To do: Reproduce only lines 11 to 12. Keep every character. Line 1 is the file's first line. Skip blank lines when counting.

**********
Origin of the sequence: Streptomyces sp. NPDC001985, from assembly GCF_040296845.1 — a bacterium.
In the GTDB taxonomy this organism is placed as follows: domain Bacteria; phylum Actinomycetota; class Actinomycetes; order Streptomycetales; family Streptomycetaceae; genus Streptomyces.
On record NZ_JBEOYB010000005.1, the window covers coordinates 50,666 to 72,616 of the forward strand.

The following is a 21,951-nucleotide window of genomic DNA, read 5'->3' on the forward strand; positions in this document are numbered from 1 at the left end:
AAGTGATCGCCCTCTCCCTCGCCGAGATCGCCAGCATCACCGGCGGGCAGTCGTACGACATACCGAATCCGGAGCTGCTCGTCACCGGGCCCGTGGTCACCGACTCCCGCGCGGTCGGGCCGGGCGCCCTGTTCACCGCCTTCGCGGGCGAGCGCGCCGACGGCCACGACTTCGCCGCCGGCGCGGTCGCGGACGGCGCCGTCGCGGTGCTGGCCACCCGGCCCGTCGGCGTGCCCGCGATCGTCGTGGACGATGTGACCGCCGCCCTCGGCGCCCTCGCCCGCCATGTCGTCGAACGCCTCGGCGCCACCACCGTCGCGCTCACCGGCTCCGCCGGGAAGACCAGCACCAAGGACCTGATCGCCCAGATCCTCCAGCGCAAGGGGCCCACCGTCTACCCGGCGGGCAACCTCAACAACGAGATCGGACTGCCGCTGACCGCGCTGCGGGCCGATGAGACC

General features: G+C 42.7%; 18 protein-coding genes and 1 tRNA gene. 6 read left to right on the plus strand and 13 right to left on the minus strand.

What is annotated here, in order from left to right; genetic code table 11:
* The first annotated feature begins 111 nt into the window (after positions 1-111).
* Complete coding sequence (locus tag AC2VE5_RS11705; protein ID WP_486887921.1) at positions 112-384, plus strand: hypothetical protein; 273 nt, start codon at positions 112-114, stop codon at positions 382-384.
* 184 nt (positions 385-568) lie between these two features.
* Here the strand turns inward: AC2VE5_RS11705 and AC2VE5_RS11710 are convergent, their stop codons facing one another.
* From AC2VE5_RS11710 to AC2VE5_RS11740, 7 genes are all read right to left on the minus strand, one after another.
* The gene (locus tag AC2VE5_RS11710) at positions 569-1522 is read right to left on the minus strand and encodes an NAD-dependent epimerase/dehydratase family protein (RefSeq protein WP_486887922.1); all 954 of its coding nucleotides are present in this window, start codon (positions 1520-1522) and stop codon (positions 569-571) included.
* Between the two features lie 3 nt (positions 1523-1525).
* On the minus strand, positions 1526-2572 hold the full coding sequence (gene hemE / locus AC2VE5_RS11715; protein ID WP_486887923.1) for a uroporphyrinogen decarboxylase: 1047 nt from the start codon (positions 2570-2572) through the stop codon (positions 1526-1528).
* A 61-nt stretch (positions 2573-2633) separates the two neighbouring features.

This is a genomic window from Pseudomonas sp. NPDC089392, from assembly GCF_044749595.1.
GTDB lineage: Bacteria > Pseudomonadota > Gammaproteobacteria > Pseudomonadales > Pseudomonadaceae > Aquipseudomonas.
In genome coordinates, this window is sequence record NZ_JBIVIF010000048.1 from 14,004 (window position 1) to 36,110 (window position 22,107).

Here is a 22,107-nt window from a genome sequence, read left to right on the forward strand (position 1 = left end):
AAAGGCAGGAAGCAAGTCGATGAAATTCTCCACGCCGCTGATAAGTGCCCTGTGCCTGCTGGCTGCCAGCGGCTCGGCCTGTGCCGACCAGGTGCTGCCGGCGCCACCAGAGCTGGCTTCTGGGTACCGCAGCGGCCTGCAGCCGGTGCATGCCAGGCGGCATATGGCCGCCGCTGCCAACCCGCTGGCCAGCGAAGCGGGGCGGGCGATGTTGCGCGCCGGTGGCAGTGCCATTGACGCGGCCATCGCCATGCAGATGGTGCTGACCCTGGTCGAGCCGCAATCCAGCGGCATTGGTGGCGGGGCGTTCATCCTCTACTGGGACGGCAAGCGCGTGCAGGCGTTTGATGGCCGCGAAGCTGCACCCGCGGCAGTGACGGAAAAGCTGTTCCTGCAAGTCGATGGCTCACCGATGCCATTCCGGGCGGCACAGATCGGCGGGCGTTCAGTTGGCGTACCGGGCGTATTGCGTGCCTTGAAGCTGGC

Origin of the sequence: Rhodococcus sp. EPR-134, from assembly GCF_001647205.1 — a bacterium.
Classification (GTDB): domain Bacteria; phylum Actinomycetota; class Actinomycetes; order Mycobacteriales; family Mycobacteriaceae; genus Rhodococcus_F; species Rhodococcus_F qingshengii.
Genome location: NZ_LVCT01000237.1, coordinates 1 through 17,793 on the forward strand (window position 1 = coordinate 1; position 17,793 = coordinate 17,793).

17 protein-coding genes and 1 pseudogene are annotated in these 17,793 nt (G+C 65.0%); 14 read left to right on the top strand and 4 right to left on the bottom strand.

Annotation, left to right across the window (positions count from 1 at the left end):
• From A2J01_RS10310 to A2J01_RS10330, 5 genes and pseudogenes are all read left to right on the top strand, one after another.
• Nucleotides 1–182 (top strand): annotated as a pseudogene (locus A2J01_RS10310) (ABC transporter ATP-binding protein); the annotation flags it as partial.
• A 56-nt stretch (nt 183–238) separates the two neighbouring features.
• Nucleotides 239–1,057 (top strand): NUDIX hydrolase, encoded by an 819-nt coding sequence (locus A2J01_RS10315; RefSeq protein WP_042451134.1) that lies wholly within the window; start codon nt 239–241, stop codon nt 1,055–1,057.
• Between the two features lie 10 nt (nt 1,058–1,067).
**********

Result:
* Here the strand turns inward: AC2VE5_RS11705 and AC2VE5_RS11710 are convergent, their stop codons facing one another.
* From AC2VE5_RS11710 to AC2VE5_RS11740, 7 genes are all read right to left on the minus strand, one after another.